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Hey Facebook: Get a Real Job

by
Piotr Korpak
Nov 15, 2012, 1:20 pm ET

Big news came from Facebook: the largest social network in the world enters the 400 billion-worth market of job search and recruitment!

I’m not sure about others, but this is where my excitement ends. I think Facebook just blew it.

First of all, Facebook should do better.

A leader of dot-com revolution 2.0 with market cap of $100 billion and a billion users collected in eight years enters one of the biggest and a highly fragmented markets and gives us … a job board.

Could we expect more from them, after working days and nights for couple of last months minimum? Definitely, we should.

It’s not the right place or time to discuss specific ideas (not for free at least — you hear me Mark?) but what Facebook did here is like improving the old-school Walkman when there are iPods available.

There’s no revolution.

Imagine you have personal data on billion people around the world. You know almost everything about their day-to-day activities (creepy, isn’t it?). Lots of them provide full employment history as well. Though only 22% are over 45, it means 220 million people anyway (LinkedIn has 175 million users in total!).

Would you really apply the slightly extended solution Monster has offered for years? I highly doubt that.

Social network should really go social.

Ninety-percent of candidates are not engaged in job searches anymore. The future of recruitment is social – it’s all about reaching the passive candidates, building relationships and communities.

Facebook claims its users have on average 229 connections and show high level of daily engagement. Great. Or rather, great potential.

Aggregating job offers and adding a ‘like’ button to them (not a novelty in this business…) is nowhere near making the full use of that potential.

Now, the curious thing is that it will work.

Why do they do it after all? For money. Can this bring money? Hell yeah. Mission accomplished.

Facebook’s stock price rose over 12% yesterday, reflecting investors’ optimism on how the new feature should impact the company’s bottom line. The mass is simply too huge for the idea to fail. Even though it’s seriously flawed.

On the other hand, I think that’s not all.

At least I hope it isn’t.

I entered the recruitment business myself because I believe it’s broken. It’s utterly inefficient and should be fixed for the sake of all of us.

There are very few companies that have resources to change it but Facebook certainly is among them. Wasting this potential with a job aggregator would be a mistake we cannot afford.

This article is provided for informational purposes only and is not intended to offer specific legal advice. You should consult your legal counsel regarding any threatened or pending litigation.

  1. Howard Adamsky

    Good article. Nice to see a new voice.

    “A leader of dot-com revolution 2.0 with market cap of $100 billion and a billion users collected in eight years enters one of the biggest and a highly fragmented markets and gives us … a job board.”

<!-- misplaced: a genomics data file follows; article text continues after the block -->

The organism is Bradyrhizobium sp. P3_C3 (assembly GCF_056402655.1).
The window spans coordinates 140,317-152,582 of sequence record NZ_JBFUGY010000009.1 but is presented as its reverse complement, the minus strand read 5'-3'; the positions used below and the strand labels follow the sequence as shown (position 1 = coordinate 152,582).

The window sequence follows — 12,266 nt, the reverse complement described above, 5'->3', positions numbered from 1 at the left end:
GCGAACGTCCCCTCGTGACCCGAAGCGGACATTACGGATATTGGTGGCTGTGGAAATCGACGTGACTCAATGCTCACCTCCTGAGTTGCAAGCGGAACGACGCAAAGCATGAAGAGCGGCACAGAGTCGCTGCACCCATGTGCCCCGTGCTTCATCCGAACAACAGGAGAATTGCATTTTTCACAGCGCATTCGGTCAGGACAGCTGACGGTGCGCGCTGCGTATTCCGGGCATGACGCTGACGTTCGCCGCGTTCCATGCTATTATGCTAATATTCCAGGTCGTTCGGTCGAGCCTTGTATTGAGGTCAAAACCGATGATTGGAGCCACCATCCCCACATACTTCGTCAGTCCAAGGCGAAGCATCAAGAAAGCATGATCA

Agreed. A job board is embarrassing. Honestly now.

    Ninety-percent of candidates are not engaged in job searches anymore. The future of recruitment is social – it’s all about reaching the passive candidates, building relationships and communities.

    Strongly disagree. Those who are upwardly aggressive and want to manage their careers will always be looking for the next great opportunity. Passive candidate is, to me, a geriatric terms whose time has come and gone. Our society is far too complex; political, technical and neo cultural shifts influencing outcomes on a daily basis. To call folks “passive candidates” seems to be simplistic at best.

    I call your attention to an article called “The Myth of the Passive Candidate” published here. Great stuff and a brilliant read.

  2. Eric Putkonen

    Good article.

    I must say though, it is not even a passable job aggregator.

    I go on indeed and type recruiter with my zip code and get a ton of results.
    I go on Monster (on of the places Facebook supposedly aggregates from) and I get 24 results.
    I go on Facebook’s new app – I get 0. That’s right…none.

    Not only is this wasting potential with a job aggregator…but it is creating a job aggregator that can’t compete with what is already out there with more market share.

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  4. Piotr Korpak

    @Howard
    Thanks for the comment, I’m glad we agree on the job board part.

    About the ‘passive candidates’, I guess it’s a never-ending story that would require a longer discussion and in its core is more about the wording than merit.

    As you mentioned, our society is far too complex to take a simplistic approach and divide it into active and passive candidates. It’s not a binary choice and we shouldn’t take it as such. The line between active and passive becomes less evident every day, making the discussion even harder.

    I agree with you on ‘people managing their careers’ part but believe it doesn’t exclude them from ‘passive candidates’ category. Quite the contrary, people tend to take more social approach these days, focus on making connections rather than searching jobs and sending CVs. The underlying motivation is the same but the way they do it evolves.

    I read your article, indeed nicely written, though some things have changed since 2005.

    ——-
    @Eric
    Thanks for your input.

    You’re right – it seems like not only the concept is wrong but the execution fails too.

    Still, I have a feeling that what we see is not Facebook’s final word.

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